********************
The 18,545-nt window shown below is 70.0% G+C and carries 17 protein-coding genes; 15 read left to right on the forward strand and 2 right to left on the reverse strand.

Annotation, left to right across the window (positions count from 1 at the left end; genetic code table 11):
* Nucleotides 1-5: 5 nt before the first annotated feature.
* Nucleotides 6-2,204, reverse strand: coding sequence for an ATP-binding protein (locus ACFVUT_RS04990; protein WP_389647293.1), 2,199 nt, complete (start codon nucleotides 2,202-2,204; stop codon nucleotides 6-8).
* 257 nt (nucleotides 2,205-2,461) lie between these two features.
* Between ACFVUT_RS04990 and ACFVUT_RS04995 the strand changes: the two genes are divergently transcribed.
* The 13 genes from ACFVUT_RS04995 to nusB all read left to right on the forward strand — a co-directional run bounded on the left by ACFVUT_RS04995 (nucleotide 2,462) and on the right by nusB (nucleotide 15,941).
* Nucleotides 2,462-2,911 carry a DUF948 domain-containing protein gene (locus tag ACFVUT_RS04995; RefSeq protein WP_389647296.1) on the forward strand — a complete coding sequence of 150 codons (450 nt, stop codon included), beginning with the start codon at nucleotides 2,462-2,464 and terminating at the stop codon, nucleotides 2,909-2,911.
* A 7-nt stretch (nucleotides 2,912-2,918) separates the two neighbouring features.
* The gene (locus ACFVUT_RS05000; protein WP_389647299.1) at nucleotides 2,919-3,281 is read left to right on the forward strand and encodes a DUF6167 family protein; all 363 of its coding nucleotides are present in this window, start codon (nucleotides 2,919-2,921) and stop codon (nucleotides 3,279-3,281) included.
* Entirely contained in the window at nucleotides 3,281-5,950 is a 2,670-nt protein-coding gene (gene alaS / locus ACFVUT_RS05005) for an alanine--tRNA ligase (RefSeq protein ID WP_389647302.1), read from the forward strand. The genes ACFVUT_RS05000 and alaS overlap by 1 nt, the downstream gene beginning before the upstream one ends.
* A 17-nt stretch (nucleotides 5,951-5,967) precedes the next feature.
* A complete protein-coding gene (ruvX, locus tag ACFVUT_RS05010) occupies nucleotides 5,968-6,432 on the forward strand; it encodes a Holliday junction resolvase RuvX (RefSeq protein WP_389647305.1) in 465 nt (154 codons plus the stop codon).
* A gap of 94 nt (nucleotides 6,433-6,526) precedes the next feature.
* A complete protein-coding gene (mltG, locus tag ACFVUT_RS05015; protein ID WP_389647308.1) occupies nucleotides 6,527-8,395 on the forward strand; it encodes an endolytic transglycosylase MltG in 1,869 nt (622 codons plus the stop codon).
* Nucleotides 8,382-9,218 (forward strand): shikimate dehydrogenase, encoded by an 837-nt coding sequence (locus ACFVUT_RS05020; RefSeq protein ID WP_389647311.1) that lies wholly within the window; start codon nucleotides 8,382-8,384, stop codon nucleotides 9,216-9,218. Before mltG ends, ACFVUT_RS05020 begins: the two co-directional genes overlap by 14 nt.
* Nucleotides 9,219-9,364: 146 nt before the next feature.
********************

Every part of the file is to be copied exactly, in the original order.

The 18,545-nt window shown below is 70.0% G+C and carries 17 protein-coding genes; 15 read left to right on the forward strand and 2 right to left on the reverse strand.

Annotation, left to right across the window (positions count from 1 at the left end; genetic code table 11):
* Nucleotides 1-5: 5 nt before the first annotated feature.
* Nucleotides 6-2,204, reverse strand: coding sequence for an ATP-binding protein (locus ACFVUT_RS04990; protein WP_389647293.1), 2,199 nt, complete (start codon nucleotides 2,202-2,204; stop codon nucleotides 6-8).
* 257 nt (nucleotides 2,205-2,461) lie between these two features.
* Between ACFVUT_RS04990 and ACFVUT_RS04995 the strand changes: the two genes are divergently transcribed.
* The 13 genes from ACFVUT_RS04995 to nusB all read left to right on the forward strand — a co-directional run bounded on the left by ACFVUT_RS04995 (nucleotide 2,462) and on the right by nusB (nucleotide 15,941).
* Nucleotides 2,462-2,911 carry a DUF948 domain-containing protein gene (locus tag ACFVUT_RS04995; RefSeq protein WP_389647296.1) on the forward strand — a complete coding sequence of 150 codons (450 nt, stop codon included), beginning with the start codon at nucleotides 2,462-2,464 and terminating at the stop codon, nucleotides 2,909-2,911.
* A 7-nt stretch (nucleotides 2,912-2,918) separates the two neighbouring features.
* The gene (locus ACFVUT_RS05000; protein WP_389647299.1) at nucleotides 2,919-3,281 is read left to right on the forward strand and encodes a DUF6167 family protein; all 363 of its coding nucleotides are present in this window, start codon (nucleotides 2,919-2,921) and stop codon (nucleotides 3,279-3,281) included.
* Entirely contained in the window at nucleotides 3,281-5,950 is a 2,670-nt protein-coding gene (gene alaS / locus ACFVUT_RS05005) for an alanine--tRNA ligase (RefSeq protein ID WP_389647302.1), read from the forward strand. The genes ACFVUT_RS05000 and alaS overlap by 1 nt, the downstream gene beginning before the upstream one ends.
* A 17-nt stretch (nucleotides 5,951-5,967) precedes the next feature.
* A complete protein-coding gene (ruvX, locus tag ACFVUT_RS05010) occupies nucleotides 5,968-6,432 on the forward strand; it encodes a Holliday junction resolvase RuvX (RefSeq protein WP_389647305.1) in 465 nt (154 codons plus the stop codon).
* A gap of 94 nt (nucleotides 6,433-6,526) precedes the next feature.
* A complete protein-coding gene (mltG, locus tag ACFVUT_RS05015; protein ID WP_389647308.1) occupies nucleotides 6,527-8,395 on the forward strand; it encodes an endolytic transglycosylase MltG in 1,869 nt (622 codons plus the stop codon).
* Nucleotides 8,382-9,218 (forward strand): shikimate dehydrogenase, encoded by an 837-nt coding sequence (locus ACFVUT_RS05020; RefSeq protein ID WP_389647311.1) that lies wholly within the window; start codon nucleotides 8,382-8,384, stop codon nucleotides 9,216-9,218. Before mltG ends, ACFVUT_RS05020 begins: the two co-directional genes overlap by 14 nt.
* Nucleotides 9,219-9,364: 146 nt before the next feature.